Title contenders clash in 2007 final replay
March 4, 2011
March 5, Colombo
Start time 2.30 pm (0900 GMT)
The Big Picture
The last time Australia were scheduled to take on Sri Lanka in a World Cup match in Colombo was in 1996, when Australia pulled out citing security concerns leading to plenty of rancour even before the tournament started. The last time the two teams did meet in the World Cup was in the final of 2007, when a farcical ruling over bad light provided an inept end to a much-maligned tournament.
Saturday's encounter, nestled somewhere midway through the competition, will lack the drama of either of those two events, and given the utter woefulness of the smaller teams in Group A, will have only a marginal impact on the tournament, though it is being billed as a 'big game'. The four Test nations in the group are near certainties to make the quarters, so any time two of them clash in the league phase, the result is more a battle for how high in the top four they end up, which will decide how tough their quarter-final opponent will be.
One reason to look forward to the match is that in a game increasingly dominated by the bat, where 300 is no longer a safe score, two of the best bowling line-ups in the tournament will face up. On the one hand Sri Lanka have their much-trumpeted, freakish trio of Malinga, Murali and Mendis, and on the other is Australia's old-school fast-and-furious trio of Lee, Tait and Johnson.
The match is also a stage for Sri Lanka to justify their billing as one of the favourites, particularly after defeat to Pakistan. And for Australia, the game is the first big challenge to check how healthy their chances of a fourth straight title are.
Form guide(completed matches, most recent first)
Sri Lanka WLWWW
Watch out for...
Tillakaratne Dilshan has the task of getting Sri Lanka bursting out of the blocks, a job he's accomplished in all three matches this tournament by sprinting to at least 40 each time. Sri Lanka will hope his stand-and-thwack-it method works against the Australian pace battery and takes him to the big score that has eluded him so far.
A few months ago, Brett Lee's international career seemed to be over after being sidelined for a year due to an elbow problem. Not only is he back, but like that other oft-injured tearaway, Shoaib Akhtar, he's showing he's lost none of his pace even in his mid-thirties. He was in cracking form in Australia's previous match, tormenting New Zealand's top order, though he didn't get the handful of wickets his spot-on bowling deserved.
Australia have had a week's rest since thumping New Zealand, so they will be no need to "manage the workload" of any of their players. They are almost certainly going to stick to the same XI.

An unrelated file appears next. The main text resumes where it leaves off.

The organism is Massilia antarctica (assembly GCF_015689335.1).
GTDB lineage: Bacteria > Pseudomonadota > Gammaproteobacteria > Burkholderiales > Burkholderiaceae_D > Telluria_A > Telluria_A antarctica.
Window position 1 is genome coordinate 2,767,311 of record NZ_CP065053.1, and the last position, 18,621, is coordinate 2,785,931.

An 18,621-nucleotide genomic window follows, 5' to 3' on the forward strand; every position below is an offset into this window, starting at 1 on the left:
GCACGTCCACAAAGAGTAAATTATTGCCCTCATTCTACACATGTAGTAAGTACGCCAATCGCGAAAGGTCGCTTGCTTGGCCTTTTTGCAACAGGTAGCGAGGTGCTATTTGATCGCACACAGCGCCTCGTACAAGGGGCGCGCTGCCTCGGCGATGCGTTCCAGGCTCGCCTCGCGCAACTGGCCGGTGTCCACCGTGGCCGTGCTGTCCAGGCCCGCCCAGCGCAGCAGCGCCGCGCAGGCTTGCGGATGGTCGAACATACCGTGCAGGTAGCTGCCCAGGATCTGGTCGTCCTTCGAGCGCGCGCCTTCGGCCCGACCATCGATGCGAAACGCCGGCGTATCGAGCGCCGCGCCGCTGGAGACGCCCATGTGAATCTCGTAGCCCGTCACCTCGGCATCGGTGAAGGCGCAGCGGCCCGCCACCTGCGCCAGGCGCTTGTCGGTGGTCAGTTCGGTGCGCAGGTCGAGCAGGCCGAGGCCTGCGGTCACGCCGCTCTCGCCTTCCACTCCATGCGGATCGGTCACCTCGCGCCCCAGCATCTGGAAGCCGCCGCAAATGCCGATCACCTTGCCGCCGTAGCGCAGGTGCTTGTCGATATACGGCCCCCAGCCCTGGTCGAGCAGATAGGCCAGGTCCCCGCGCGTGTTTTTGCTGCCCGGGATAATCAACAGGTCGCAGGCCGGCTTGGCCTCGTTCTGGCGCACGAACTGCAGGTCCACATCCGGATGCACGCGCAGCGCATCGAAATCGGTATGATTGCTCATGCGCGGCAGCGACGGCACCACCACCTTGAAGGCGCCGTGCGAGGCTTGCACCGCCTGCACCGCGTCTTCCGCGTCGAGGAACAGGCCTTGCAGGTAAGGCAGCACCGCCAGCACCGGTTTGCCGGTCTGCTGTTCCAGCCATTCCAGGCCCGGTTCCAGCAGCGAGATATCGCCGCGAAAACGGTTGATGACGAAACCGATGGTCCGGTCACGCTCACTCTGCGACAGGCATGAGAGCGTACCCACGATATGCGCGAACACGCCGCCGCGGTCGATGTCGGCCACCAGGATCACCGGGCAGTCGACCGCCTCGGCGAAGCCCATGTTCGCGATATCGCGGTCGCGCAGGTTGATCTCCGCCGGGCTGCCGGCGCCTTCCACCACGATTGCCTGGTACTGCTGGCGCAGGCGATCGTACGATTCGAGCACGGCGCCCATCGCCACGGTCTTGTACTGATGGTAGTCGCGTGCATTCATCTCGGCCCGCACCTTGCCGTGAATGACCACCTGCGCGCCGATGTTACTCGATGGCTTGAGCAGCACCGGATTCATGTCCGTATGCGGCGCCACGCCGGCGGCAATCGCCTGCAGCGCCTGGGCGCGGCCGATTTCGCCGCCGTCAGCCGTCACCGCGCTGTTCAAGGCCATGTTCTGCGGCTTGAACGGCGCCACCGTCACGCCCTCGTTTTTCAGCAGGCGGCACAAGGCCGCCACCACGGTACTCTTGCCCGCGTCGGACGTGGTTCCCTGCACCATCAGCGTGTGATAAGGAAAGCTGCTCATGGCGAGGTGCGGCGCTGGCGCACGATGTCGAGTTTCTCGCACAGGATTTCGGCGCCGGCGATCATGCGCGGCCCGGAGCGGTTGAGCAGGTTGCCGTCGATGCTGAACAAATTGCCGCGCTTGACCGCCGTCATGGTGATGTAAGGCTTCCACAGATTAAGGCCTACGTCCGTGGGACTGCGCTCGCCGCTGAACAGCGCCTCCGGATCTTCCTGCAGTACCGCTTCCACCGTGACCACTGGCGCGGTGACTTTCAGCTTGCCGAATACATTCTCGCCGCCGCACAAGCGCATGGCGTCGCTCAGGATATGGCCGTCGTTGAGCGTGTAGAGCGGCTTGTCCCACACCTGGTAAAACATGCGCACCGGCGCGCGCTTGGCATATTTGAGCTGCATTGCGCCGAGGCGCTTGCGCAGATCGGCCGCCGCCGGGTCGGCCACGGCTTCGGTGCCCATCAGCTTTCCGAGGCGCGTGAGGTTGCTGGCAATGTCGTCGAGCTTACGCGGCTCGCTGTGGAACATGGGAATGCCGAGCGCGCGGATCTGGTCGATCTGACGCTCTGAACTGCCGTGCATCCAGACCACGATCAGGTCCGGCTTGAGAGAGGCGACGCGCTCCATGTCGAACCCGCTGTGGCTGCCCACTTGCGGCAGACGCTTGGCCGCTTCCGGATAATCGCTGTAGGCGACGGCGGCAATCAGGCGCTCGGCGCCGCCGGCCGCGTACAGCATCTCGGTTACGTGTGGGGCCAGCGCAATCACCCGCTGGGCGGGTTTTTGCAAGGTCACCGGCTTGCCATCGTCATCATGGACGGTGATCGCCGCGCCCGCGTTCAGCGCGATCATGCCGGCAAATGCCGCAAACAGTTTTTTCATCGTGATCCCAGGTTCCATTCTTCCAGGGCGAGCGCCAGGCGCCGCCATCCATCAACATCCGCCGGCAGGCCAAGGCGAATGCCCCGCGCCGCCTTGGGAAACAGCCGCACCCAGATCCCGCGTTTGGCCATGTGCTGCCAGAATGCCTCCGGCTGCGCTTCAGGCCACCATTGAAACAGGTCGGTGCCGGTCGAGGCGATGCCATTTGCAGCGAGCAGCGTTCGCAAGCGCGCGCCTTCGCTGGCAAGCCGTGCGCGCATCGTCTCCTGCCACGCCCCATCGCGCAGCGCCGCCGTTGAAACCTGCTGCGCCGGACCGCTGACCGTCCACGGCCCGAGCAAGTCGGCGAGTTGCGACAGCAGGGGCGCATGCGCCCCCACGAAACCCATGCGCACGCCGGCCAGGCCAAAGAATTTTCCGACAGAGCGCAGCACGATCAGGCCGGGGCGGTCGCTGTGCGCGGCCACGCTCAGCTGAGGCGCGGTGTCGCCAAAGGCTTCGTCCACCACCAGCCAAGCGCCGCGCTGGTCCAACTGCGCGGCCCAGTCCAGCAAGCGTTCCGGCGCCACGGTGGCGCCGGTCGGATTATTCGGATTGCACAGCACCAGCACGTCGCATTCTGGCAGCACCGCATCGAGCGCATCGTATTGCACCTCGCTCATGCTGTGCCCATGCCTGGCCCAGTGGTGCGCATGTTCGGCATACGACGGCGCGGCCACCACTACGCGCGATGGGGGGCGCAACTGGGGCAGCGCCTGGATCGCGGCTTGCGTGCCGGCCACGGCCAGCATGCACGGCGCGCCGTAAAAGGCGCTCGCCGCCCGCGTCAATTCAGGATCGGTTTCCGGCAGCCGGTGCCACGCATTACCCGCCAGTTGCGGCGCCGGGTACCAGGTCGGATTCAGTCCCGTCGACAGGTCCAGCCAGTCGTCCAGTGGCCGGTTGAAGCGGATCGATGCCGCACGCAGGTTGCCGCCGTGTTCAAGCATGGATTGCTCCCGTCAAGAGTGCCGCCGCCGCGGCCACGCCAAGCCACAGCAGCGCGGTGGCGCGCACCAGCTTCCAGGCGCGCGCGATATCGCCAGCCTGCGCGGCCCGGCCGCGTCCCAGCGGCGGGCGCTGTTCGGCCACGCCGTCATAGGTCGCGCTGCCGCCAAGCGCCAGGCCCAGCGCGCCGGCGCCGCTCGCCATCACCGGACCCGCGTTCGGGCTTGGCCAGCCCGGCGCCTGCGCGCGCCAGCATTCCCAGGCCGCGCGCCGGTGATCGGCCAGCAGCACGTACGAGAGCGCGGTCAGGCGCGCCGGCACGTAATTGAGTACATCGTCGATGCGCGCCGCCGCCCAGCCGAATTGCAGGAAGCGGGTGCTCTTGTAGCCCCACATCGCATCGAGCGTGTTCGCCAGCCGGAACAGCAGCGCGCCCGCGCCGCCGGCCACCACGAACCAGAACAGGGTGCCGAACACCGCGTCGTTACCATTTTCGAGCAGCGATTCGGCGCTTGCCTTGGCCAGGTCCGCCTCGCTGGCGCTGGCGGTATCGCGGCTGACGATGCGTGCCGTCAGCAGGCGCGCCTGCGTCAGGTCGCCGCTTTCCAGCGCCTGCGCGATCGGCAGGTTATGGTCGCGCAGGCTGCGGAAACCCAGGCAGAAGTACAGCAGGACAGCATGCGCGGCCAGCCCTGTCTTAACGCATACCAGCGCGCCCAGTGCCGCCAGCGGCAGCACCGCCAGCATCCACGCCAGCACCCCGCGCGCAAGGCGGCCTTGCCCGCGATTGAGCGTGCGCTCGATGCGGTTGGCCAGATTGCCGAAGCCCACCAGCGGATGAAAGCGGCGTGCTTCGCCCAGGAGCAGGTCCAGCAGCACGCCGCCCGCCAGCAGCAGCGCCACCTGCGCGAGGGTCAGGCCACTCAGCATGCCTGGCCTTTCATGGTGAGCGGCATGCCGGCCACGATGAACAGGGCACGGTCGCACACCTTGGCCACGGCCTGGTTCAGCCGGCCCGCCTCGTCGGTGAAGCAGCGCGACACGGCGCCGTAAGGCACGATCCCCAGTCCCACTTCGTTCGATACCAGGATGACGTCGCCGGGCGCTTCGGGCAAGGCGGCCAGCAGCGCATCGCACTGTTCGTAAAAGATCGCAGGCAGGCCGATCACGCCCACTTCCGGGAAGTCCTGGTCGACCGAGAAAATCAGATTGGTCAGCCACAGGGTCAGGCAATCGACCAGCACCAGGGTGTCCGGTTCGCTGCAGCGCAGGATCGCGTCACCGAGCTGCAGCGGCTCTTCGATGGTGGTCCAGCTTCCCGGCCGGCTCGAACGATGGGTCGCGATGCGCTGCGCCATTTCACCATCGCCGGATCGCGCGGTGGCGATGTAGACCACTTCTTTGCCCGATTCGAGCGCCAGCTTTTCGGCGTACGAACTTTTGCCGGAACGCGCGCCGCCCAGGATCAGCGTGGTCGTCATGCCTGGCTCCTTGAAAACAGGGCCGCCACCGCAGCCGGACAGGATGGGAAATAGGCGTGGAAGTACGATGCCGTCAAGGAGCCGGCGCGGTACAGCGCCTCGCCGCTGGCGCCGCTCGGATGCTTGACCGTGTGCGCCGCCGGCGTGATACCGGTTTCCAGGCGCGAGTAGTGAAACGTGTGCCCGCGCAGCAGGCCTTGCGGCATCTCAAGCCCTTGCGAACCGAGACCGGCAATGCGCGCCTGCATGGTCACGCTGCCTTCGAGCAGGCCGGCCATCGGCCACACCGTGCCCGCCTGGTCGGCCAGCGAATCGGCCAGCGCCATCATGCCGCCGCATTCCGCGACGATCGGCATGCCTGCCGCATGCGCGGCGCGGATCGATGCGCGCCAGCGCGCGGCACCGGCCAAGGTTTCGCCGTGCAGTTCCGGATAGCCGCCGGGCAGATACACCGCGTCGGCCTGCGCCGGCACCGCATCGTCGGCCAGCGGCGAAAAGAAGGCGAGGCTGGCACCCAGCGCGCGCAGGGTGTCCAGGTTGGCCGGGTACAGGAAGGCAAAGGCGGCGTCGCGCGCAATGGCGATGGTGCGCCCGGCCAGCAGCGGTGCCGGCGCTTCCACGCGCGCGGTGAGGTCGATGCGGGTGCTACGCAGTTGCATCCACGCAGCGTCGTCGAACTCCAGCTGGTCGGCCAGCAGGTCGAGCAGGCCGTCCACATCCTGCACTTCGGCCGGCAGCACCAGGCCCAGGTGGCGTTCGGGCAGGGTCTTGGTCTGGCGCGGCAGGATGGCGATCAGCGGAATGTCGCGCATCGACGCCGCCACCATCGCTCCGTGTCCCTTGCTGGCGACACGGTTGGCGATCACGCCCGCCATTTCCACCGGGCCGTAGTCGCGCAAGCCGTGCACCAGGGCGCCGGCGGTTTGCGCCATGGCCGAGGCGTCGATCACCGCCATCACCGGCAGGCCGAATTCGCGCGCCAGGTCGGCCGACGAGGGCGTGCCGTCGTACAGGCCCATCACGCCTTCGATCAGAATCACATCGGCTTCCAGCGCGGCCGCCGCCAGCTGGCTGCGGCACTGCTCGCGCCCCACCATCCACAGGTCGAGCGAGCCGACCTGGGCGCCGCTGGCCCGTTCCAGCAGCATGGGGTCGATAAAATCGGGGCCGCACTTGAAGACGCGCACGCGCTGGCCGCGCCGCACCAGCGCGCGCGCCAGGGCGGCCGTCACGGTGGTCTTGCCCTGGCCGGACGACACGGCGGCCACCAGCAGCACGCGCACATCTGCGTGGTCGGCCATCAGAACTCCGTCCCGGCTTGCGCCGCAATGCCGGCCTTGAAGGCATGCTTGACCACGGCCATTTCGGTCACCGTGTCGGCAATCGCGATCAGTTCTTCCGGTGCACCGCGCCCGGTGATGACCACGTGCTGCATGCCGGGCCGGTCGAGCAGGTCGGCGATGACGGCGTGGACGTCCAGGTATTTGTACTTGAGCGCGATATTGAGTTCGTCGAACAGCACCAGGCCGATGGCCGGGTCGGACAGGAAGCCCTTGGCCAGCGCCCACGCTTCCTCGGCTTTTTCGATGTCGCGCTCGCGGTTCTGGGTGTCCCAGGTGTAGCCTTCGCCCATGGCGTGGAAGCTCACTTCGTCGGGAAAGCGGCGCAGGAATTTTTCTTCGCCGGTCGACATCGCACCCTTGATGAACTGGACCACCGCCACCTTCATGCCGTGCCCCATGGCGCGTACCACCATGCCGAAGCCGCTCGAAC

Australia (probable) 1 Shane Watson, 2 Brad Haddin (wk), 3 Ricky Ponting (capt), 4 Michael Clarke, 5 David Hussey, 6 Cameron White, 7 Steve Smith, 8 Mitchell Johnson, 9 Jason Krezja, 10 Brett Lee, 11 Shaun Tait.
Sri Lanka have a couple of decisions to make regarding their bowling. Do they persist with Nuwan Kulasekara or bring back the pacy Thisara Perera, who also provides a big-hitting option lower down the order? Also, the second spinners slot 'remains a toss-up between Rangana Herath and Ajantha Mendis.
Sri Lanka (probable) 1 Tillakaratne Dilshan, 2 Upul Tharanga, 3 Kumar Sangakkara (capt & wk), 4 Mahela Jayawardene, 5 Thilan Samaraweera, 6 Angelo Mathews, 7 Chamara Silva, 8 Nuwan Kulasekara, 9 Lasith Malinga, 10 Ajantha Mendis, 11 Muttiah Muralitharan
Pitch and conditions
It pelted down on Friday evening in Colombo, and there's light rain forecast for Saturday as well. If the weather stays clear, the teams will likely have to deal with a sluggish pitch, the same surface that was used for the Kenya-Sri Lanka match. Malinga's explanation of his array of toe-crushers against Kenya: "This is a slow pitch and bouncers will not work so I decided to go for yorkers." Expect more of the same.
Stats and Trivia
- Australia have lost only one of the seven completed World Cup matches against Sri Lanka - the 1996 final
- Ricky Ponting has the most number of World Cup catches (27), more than twice as many as any other current player. The next highest tally of a player in the tournament is Paul Collingwood (13)
- Lasith Malinga has an astonishing World Cup record: 9 matches, 24 wickets at 13.41
"It certainly hasn't spun anywhere near as much [as last time we were in Sri Lanka] and the teams that have batted second have had a bit more of a chance in the game than before."
Ricky Ponting assesses the conditions in Colombo